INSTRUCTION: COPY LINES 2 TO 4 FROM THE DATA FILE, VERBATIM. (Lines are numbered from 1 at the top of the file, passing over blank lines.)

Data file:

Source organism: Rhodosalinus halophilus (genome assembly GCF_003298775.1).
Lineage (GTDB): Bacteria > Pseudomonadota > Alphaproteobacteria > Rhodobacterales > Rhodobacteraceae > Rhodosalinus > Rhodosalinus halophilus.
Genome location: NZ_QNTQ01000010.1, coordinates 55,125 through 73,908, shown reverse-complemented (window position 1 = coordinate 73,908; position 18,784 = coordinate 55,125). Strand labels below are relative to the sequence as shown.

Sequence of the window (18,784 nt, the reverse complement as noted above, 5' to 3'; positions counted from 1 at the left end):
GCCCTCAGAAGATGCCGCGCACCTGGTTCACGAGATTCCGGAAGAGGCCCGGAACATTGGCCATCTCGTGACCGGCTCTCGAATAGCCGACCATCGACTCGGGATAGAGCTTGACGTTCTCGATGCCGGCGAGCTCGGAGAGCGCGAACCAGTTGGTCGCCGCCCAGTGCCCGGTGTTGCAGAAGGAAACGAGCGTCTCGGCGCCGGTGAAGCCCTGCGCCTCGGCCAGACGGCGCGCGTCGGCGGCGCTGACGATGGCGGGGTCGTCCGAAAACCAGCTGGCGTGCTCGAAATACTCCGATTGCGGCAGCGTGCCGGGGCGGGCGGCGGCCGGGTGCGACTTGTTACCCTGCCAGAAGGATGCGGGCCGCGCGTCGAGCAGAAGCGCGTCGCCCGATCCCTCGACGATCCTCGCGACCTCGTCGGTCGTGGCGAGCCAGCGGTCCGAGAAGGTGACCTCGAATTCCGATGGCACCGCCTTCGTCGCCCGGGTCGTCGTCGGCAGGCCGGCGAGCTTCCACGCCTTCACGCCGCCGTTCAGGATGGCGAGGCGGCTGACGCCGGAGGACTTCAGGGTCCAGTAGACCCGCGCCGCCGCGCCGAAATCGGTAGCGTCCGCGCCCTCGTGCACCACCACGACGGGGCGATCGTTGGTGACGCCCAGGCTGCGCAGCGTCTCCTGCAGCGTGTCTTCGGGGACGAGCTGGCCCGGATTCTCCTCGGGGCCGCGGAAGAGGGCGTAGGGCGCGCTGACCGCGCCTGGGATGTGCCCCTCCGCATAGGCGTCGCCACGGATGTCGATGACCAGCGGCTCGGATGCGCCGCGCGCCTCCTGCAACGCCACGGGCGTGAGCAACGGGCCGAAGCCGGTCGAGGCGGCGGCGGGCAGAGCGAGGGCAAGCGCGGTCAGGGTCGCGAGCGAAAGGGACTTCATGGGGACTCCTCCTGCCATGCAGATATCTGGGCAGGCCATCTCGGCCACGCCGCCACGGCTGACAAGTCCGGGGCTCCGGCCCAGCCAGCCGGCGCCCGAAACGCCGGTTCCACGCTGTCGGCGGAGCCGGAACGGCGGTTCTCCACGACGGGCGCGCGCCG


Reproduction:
Lineage (GTDB): Bacteria > Pseudomonadota > Alphaproteobacteria > Rhodobacterales > Rhodobacteraceae > Rhodosalinus > Rhodosalinus halophilus.
Genome location: NZ_QNTQ01000010.1, coordinates 55,125 through 73,908, shown reverse-complemented (window position 1 = coordinate 73,908; position 18,784 = coordinate 55,125). Strand labels below are relative to the sequence as shown.

Sequence of the window (18,784 nt, the reverse complement as noted above, 5' to 3'; positions counted from 1 at the left end):